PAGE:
2018 Jeep Compass VS BMW X5

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Jeep Compass VS BMW X5
Jeep Compass 2018 VS BMW X5 2018
2018 Jeep Compass VS 2018 BMW X5

2018 Jeep Compass:
Vehicle Summary: The Compass is one of Jeep’s most affordable SUVs, slotting above the Renegade in price but below the more expensive Wrangler, Cherokee, and flagship Grand Cherokee. The Compass replaces the outgoing and dated last-generation Compass and Patriot models. The new Compass is a good bet for those who do not need the size and capability of the larger Cherokee but want something bigger than the subcompact Renegade. Overview: With the release of the all-new Compass for the 2017 model year, changes to the 2018 Jeep Compass will likely include minor feature additions, a limited-edition model, and 1-2 new exterior colors — we’ll update this space as soon as we have official info. The powertrains will likely carry over and, for the 2017 model year, include the 180-hp 2.4-liter I-4 that comes mated to a nine-speed automatic, six-speed automatic, or six-speed manual. Expect to see the return of Jeep Active Drive and Jeep Active Drive Low all-wheel-drive systems. Jeep will probably retain the current Compass trims (Sport, Latitude, Trailhawk, and Limited) but may add a new luxurious or off-road trim. In the next few years, we hope to see a more powerful engine offered, after the slow acceleration we experienced in our First Drive review…

2018 BMW X5:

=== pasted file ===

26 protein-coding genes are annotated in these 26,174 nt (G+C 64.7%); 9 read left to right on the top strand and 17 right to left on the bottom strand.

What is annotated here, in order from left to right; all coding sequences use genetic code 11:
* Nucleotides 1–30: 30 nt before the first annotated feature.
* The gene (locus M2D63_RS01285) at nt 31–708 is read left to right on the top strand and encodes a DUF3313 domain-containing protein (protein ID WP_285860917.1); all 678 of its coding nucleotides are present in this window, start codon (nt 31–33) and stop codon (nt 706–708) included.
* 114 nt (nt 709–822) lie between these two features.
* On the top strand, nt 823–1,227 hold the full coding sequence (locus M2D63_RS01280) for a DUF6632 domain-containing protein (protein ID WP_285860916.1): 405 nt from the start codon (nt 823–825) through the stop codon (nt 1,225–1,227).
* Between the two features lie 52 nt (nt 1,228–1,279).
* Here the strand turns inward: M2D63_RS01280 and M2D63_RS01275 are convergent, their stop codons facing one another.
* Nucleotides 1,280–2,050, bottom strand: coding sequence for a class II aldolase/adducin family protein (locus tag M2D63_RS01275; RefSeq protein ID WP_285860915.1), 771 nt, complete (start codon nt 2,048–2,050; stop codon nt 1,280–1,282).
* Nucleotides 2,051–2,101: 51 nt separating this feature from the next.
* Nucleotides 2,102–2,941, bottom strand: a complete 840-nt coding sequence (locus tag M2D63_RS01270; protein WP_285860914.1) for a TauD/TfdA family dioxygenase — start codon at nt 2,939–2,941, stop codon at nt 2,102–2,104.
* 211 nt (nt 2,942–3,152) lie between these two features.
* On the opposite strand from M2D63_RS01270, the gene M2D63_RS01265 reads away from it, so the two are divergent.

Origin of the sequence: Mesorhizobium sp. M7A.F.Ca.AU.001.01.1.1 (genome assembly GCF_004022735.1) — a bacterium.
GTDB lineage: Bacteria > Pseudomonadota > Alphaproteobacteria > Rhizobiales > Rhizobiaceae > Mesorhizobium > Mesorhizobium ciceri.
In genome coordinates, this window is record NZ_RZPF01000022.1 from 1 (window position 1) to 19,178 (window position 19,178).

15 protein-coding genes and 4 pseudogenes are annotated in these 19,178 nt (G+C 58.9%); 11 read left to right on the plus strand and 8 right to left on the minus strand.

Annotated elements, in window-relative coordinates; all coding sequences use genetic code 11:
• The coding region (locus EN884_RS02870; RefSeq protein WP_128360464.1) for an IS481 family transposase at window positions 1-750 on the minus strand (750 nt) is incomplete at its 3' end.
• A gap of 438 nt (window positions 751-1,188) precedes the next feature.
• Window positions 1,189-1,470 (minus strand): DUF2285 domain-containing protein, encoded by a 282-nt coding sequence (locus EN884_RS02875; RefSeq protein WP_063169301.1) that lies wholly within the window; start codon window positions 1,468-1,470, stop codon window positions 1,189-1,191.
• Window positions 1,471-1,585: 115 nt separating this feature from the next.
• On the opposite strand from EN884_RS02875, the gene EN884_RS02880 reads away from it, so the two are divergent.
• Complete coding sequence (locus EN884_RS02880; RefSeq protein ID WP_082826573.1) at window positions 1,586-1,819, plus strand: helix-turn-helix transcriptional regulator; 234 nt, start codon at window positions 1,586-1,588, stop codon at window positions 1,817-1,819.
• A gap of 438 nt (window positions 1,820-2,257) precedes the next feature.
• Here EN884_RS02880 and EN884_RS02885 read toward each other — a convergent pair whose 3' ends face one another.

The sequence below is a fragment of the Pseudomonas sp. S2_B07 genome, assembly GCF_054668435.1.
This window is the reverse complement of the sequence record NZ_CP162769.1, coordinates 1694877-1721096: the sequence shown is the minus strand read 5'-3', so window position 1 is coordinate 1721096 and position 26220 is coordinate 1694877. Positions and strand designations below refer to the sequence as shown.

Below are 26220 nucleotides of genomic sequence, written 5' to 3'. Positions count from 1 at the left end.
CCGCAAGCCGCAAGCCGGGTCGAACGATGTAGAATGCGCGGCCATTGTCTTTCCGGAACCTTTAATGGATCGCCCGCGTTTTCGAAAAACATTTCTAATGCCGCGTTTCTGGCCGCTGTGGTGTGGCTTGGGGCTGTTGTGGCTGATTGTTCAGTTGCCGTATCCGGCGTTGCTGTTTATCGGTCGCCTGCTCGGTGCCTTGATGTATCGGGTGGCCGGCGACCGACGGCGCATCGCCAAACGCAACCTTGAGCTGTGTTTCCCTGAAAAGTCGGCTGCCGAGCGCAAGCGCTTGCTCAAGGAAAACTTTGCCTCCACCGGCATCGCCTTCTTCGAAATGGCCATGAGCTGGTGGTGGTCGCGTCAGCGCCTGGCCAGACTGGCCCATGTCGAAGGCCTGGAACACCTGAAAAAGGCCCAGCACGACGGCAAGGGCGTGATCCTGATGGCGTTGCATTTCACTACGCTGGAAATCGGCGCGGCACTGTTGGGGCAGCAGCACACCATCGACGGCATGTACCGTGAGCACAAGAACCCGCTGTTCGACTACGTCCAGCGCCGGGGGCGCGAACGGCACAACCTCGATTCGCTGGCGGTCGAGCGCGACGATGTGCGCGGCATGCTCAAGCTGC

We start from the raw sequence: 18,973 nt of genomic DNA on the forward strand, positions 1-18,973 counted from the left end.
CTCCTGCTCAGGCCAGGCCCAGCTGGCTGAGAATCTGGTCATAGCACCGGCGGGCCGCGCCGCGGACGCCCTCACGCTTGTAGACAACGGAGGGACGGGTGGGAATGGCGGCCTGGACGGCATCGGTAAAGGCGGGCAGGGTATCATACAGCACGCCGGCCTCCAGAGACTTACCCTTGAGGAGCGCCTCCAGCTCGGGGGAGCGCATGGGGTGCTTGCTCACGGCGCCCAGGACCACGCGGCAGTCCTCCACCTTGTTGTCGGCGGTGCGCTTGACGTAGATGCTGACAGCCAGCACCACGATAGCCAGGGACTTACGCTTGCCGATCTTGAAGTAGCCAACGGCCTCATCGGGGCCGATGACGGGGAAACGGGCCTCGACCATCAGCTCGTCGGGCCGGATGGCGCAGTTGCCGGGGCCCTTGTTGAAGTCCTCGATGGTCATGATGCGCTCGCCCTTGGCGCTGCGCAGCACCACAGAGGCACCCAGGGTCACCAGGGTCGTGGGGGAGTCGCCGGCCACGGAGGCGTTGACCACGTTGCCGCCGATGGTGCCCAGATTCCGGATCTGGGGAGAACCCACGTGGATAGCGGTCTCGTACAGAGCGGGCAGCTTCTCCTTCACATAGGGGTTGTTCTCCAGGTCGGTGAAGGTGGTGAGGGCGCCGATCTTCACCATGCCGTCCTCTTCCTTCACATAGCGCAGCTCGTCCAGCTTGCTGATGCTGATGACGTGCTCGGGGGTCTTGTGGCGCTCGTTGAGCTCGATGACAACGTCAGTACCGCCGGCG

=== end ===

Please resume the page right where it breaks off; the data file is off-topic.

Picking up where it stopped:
The 2018 BMW X5 is a popular luxury crossover SUV available with seating for up to seven. It’s a strong overall package, albeit one that lacks some of the BMW verve of yore. We’ve rated it a 7.2 out of 10 based on its excellent real-world usability, strong engines, and varied lineup. (Read more about how we rate cars.) The X5 changes little for 2018, other than a sport-tuned version of its automatic transmission is now standard on almost all versions, and the German automaker has shuffled option packages to act more like trim levels. That means that the popular Premium package—which you’re likely to find on just about every X5 stocked on a dealer lot—now acts as a gateway to most individual options. There’s less configurability, but little lacking in this lineup. The X5 remains available with 3.0-liter turbo-6 or 4.4-liter twin-turbo V-8 gas engines, a 3.0-liter turbodiesel, and a plug-in hybrid variant that costs a lot for its limited 14-mile electric-only range. Rear-wheel drive is standard with the base gas engine. All-wheel drive is optional on the base X5 and standard elsewhere. All models use 8-speed automatic transmissions. Despite its chunky looks, there’s not a lot of off-road ability here—not that most buyers are likely to go mud-plugging. An X5 M model tops the lineup with a 567-horsepower version of the X5’s available V-8. With its track-tuned suspension, sports seats, and beefed up steering, it’s a reasonable facsimile of a high-riding sports wagon. It’s as absurd as its six-figure price tag suggests, but it is a lot cheaper than a Porsche Cayenne Turbo. A roomy interior with great room for five adults awaits buyers. For those who want a little more space, a third row is optional, but it’s not great. For occasional use, the third row is acceptable for kids and may be worth considering for carpooling families. The X5 lineup has scored exceptionally well in all crash-tests so far, but we don’t have a complete picture from the IIHS and can’t assign a score…


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